aerosol structures. The detailed analysis will help determine how
sunlight behaves and how it interacts as it passes through Earth’s
environment. MISR will also monitor long term trends in
pollution, aerosols, cloud heights, and distribution of land
surface cover.

Contact at NASA Jet Propulsion Laboratory, Pasadena, CA: Diane
Ainsworth (Phone 818/354-5011).
Contact at NASA Headquarters, Washington, DC: David E. Steitz
(Phone 202/358-1730).

ITEM 5u – MISER B-ROLL————————————TRT :33

B-Roll of MISR (Multi-Angled Spectroradiometer).

Contact at NASA Jet Propulsion Laboratory, Pasadena, CA: Diane
Ainsworth (Phone 818/354-5011).
Contact at NASA Headquarters, Washington, DC: David E. Steitz
(Phone 202/358-1730).

ITEM 5v – INTERVIEW EXCERPTS——————————TRT :33

David Diner, MISER Principal Investigator, Jet Propulsion
Laboratory, Pasadena, CA.

Contact at NASA Jet Propulsion Laboratory, Pasadena, CA: Diane
Ainsworth (Phone 818/354-5011).
Contact at NASA Headquarters, Washington, DC: David E. Steitz
(Phone 202/358-1730).

ITEM 5w – TERRA INSTRUMENTS–MODIS————————TRT :53

MODIS (MODerate Resolution Imaging Spectroradiometer) will measure
cloud cover and aerosol concentrations on a global scale so that,
with CERES and MISR data, scientists can gauge the effects on the
Earth’s radiation budget. MODIS will study surface temperatures
(including fire detection), ocean sediment, phytoplankton
concentrations, vegetation maps, land cover changes, pollution,
and snow cover.

Contact at NASA Goddard Space Flight Center, Greenbelt, MD: Allen
Kenitzer (Phone 301/286-2806).
Contact at NASA Headquarters, Washington, DC: David E. Steitz
(Phone 202/358-1730).

ITEM 5x – INTERVIEW EXCERPTS——————————TRT 1:09

Jim Collatz, Terra Associate Project Scientist, NASA Goddard Space
Flight Center, Greenbelt, MD.

Contact at NASA Goddard Space Flight Center, Greenbelt, MD: Allen
Kenitzer (Phone 301/286-2806).
Contact at NASA Headquarters, Washington, DC: David E. Steitz
(Phone 202/358-1730).

ITEM 5y – TERRA INSTRUMENTS–MOPITT———————–TRT 1:03

MOPITT (Measurements of Pollution in the Troposphere) will measure
carbon monoxide and methane levels in the lower atmosphere. By
studying where these atmospheric gases are concentrated, how they
circulate through the atmosphere, and how they form, scientists
hope to gain a more complete picture about how atmosphere
pollution interacts and affects our environment.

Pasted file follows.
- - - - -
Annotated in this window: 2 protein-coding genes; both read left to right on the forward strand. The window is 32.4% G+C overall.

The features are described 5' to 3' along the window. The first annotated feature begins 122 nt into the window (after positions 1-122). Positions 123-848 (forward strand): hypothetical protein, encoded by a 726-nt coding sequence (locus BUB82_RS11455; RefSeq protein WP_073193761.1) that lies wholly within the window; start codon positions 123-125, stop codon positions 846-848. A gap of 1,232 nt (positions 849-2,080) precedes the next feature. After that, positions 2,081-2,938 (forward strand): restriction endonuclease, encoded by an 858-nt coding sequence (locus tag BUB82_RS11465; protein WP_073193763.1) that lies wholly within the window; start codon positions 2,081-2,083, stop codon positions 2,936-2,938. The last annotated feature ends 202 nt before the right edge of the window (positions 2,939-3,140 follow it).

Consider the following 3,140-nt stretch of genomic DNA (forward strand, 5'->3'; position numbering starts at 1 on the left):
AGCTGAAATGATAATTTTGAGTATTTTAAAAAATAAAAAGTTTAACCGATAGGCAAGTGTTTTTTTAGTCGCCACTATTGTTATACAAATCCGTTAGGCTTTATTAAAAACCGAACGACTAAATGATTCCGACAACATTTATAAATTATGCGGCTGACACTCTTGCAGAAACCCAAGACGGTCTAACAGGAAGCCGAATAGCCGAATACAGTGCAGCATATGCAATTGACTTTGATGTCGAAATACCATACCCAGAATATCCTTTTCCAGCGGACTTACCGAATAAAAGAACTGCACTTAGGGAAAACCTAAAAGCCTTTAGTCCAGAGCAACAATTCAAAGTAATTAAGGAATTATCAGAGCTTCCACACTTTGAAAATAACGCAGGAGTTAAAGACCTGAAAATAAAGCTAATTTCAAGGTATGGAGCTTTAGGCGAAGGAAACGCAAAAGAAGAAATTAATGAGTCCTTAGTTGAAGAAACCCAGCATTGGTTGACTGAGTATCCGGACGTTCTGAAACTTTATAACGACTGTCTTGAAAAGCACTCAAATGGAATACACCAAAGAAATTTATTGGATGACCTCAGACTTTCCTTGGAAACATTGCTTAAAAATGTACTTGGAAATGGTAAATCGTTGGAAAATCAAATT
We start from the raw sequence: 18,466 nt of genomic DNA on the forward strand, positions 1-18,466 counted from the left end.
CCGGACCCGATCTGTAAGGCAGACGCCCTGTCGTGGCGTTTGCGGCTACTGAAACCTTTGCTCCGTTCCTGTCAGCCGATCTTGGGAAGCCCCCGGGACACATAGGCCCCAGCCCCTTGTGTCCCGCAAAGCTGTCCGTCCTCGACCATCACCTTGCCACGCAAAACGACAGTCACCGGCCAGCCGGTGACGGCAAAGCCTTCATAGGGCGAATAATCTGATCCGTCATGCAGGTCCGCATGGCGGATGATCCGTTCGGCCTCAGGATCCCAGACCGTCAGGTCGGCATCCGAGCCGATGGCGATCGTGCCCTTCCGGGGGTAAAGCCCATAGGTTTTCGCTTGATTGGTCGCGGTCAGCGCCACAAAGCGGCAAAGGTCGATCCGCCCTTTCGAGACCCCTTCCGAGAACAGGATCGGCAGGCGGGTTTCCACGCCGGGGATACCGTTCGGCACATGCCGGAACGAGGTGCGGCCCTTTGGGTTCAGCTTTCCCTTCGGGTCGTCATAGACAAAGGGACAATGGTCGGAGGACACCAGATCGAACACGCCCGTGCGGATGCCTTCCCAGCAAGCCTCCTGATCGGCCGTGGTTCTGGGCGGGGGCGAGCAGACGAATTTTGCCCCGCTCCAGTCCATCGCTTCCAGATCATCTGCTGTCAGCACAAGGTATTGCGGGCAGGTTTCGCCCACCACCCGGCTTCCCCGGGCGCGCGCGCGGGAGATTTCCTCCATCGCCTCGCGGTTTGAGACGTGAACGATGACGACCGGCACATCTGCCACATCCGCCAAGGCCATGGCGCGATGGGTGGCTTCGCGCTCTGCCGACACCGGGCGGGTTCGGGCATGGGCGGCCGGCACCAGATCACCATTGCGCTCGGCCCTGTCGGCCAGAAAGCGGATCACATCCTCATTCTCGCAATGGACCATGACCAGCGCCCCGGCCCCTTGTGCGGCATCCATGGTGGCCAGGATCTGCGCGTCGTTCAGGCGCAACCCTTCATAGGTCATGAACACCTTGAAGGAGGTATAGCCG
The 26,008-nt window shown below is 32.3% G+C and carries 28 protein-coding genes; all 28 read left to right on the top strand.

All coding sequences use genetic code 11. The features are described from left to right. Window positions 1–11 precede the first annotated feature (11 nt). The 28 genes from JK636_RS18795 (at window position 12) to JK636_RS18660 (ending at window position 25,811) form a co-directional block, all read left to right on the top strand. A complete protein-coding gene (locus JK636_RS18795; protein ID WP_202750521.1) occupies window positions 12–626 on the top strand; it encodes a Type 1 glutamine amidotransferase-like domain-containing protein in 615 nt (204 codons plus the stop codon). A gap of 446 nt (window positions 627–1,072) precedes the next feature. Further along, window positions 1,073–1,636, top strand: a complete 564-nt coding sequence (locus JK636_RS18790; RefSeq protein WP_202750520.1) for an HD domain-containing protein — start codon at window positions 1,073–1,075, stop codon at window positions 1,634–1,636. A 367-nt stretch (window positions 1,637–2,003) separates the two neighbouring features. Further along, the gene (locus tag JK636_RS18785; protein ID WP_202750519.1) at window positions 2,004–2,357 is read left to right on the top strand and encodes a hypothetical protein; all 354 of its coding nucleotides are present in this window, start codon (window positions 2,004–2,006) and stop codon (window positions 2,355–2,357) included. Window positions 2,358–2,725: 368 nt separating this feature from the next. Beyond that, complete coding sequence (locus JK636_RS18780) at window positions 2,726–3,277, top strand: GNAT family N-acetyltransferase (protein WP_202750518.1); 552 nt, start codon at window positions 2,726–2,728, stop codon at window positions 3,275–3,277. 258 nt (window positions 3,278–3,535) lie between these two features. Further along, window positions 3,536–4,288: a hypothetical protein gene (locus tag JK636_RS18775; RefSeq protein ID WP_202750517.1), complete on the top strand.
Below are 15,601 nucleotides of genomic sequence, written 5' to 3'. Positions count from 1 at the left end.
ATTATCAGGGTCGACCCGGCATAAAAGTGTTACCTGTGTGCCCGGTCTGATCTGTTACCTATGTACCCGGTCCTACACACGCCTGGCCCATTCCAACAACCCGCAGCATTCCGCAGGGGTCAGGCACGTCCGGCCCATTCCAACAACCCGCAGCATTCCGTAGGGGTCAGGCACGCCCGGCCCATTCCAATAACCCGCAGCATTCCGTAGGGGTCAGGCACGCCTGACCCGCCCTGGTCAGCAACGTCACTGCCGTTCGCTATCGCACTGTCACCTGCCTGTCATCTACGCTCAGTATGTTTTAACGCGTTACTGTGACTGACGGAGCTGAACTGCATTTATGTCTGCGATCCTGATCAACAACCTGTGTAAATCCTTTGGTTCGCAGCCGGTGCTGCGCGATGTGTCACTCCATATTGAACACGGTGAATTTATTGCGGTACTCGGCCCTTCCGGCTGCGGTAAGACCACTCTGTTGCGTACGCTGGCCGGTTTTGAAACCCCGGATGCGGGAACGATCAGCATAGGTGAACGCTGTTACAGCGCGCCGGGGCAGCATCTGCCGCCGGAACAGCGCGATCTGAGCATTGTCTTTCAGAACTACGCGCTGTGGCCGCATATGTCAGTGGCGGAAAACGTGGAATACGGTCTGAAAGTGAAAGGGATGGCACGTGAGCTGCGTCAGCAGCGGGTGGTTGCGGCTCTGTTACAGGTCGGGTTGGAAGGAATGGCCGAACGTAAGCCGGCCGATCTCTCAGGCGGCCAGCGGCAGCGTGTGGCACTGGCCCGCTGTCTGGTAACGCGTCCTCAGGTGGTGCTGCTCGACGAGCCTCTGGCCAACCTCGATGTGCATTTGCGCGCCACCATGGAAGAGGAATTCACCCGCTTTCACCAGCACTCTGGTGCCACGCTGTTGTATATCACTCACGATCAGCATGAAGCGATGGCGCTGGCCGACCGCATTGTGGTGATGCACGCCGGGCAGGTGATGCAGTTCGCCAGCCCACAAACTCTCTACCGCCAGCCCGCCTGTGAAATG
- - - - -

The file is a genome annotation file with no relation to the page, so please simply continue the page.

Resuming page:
Contact in Canada: Marion Neiman (Phone 613/990-8622).
Contact at NASA Headquarters, Washington, DC: David E. Steitz
(Phone 202/358-1730).

ITEM 5z – INTERVIEW EXCERPTS——————————TRT :24

James Drummond, Professor, University of Toronto, Canada

Contact in Canada: Marion Neiman (Phone 613/990-8622).
Contact at NASA Headquarters, Washington, DC: David E. Steitz
(Phone 202/358-1730).

—————————–

Unless otherwise noted, ALL TIMES ARE EASTERN.

ANY CHANGES TO THE LINE-UP WILL APPEAR ON THE NASA VIDEO FILE
ADVISORY ON
THE WEB AT ftp://ftp.hq.nasa.gov/pub/pao/tv-advisory/nasa-tv.txt
WE UPDATE THE ADVISORY THROUGHOUT THE DAY.

The NASA Video File normally airs at noon, 3 p.m., 6 p.m., 9 p.m.
and midnight Eastern Time.

NASA Television is available on GE-2, transponder 9C at 85 degrees
West longitude, with vertical polarization. Frequency is on 3880.0
megahertz, with audio on 6.8 megahertz.

Refer general questions about the video file to NASA Headquarters,
Washington, DC: Ray Castillo, 202/358-4555, or Elvia Thompson,
202/358-1696, [email protected]

During Space Shuttle missions, the full NASA TV schedule will
continue to be posted at:
http://spaceflight.nasa.gov/realdata/nasatv/schedule.html

For general information about NASA TV see:
http://www.nasa.gov/ntv/

*****************************

Contract Awards

Contract awards are posted to the NASA Acquisition information
Service Web site: http://procurement.nasa.gov/EPS/award.html

*****************************

The NASA Daily News Summary is issued each business day at
approximately 2 p.m. Eastern time. Members of the media who wish
to subscribe or unsubscribe from this list, please send e-mail
message to:

[email protected]

*****************************

end of daily news summary

Add to NASA Daily News Summary
For Release: Dec. 14, 1999
Media Advisory m99-257a

Summary:

MULVILLE NAMED ASSOCIATE DEPUTY ADMINISTRATOR

**********

MULVILLE NAMED ASSOCIATE DEPUTY ADMINISTRATOR

NASA Administrator Daniel S. Goldin selected NASA’s Chief
Engineer, Dr. Daniel R. Mulville, as the space agency’s Associate
Deputy Administrator, effective January 1, 2000. He replaces
General John R. Dailey, who is leaving to head the National Air &
Space Museum. As Associate Deputy Administrator, Mulville will
plan, direct and manage the daily operations and reinvention
activities of the Agency.

Contact at NASA Headquarters, Washington, DC: Sarah Keegan (Phone
202/358-1600).

For full text, see:
ftp://ftp.hq.nasa.gov/pub/pao/pressrel/1999/99-146.txt

———-

If NASA issues additional news releases later today, we will e-
mail summaries and Internet URLs to this list.
Index of 1999 NASA News Releases:
http://www.nasa.gov/releases/1999/index.html

**********

The NASA Daily News Summary is issued each business day at
approximately 2 p.m. Eastern time. Members of the media who wish
to subscribe or unsubscribe from this list, please send e-mail
message to:

[email protected]

**********

end of add to daily news summary

SpaceRef staff editor.